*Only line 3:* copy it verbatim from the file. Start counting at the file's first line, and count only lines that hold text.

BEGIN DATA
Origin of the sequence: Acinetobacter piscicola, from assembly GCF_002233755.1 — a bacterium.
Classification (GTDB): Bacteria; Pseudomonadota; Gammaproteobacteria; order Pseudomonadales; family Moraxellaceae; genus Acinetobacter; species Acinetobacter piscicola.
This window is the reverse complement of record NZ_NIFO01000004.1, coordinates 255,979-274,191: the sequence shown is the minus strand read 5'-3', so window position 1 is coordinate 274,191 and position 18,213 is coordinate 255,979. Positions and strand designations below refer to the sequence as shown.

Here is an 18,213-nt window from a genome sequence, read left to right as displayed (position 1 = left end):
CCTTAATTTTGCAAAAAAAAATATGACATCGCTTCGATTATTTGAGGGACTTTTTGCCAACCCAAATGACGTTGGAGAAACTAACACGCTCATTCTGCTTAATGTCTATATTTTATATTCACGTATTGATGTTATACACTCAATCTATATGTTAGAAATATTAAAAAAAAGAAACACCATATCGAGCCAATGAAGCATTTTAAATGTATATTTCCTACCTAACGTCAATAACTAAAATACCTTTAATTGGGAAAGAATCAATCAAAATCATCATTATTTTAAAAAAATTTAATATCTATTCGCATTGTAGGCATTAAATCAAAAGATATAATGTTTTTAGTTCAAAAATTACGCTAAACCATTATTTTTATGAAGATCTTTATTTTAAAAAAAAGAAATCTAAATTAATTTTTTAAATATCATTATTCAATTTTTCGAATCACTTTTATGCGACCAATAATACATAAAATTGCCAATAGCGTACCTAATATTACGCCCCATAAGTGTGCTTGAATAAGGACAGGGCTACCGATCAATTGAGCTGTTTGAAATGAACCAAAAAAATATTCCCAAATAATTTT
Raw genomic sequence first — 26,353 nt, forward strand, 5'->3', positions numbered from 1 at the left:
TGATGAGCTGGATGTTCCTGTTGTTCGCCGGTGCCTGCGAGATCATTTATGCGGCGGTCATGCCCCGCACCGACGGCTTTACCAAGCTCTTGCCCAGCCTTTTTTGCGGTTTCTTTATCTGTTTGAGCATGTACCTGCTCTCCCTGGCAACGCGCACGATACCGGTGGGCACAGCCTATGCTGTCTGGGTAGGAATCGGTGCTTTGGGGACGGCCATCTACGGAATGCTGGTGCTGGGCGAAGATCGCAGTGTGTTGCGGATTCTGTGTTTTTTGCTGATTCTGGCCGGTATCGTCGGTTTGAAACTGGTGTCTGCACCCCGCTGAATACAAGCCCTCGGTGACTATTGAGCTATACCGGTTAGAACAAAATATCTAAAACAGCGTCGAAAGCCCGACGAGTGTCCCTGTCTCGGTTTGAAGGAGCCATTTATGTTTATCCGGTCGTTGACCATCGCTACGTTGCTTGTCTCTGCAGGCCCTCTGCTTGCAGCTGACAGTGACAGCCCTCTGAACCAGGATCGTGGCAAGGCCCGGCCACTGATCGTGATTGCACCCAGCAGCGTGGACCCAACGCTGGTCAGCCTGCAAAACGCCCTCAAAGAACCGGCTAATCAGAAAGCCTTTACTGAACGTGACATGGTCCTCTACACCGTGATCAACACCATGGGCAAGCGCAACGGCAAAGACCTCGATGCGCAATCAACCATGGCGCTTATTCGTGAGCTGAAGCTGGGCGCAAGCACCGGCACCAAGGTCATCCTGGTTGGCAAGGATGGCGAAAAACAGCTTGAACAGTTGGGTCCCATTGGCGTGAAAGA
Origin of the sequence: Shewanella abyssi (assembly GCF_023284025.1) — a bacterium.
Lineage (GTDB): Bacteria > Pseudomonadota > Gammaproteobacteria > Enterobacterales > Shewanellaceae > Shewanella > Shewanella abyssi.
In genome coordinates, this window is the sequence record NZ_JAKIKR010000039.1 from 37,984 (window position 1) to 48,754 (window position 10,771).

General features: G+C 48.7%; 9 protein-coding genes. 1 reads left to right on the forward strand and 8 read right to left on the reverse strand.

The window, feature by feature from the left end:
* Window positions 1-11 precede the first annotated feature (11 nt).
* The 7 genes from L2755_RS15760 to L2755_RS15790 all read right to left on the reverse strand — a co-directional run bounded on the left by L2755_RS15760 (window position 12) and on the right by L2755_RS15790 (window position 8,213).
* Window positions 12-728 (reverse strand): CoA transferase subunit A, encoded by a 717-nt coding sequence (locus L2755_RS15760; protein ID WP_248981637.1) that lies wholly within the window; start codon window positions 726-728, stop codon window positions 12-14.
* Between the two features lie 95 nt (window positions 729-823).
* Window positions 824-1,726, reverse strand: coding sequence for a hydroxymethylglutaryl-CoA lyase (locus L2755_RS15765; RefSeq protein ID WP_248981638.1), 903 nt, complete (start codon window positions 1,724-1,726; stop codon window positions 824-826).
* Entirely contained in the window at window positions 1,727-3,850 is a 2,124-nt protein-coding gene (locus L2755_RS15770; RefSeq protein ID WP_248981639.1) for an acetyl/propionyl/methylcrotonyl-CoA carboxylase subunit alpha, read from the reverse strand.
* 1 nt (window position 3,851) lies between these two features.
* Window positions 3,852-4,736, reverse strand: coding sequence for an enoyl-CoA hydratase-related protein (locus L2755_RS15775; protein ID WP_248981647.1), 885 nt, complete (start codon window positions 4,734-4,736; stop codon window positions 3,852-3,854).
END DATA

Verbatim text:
This window is the reverse complement of record NZ_NIFO01000004.1, coordinates 255,979-274,191: the sequence shown is the minus strand read 5'-3', so window position 1 is coordinate 274,191 and position 18,213 is coordinate 255,979. Positions and strand designations below refer to the sequence as shown.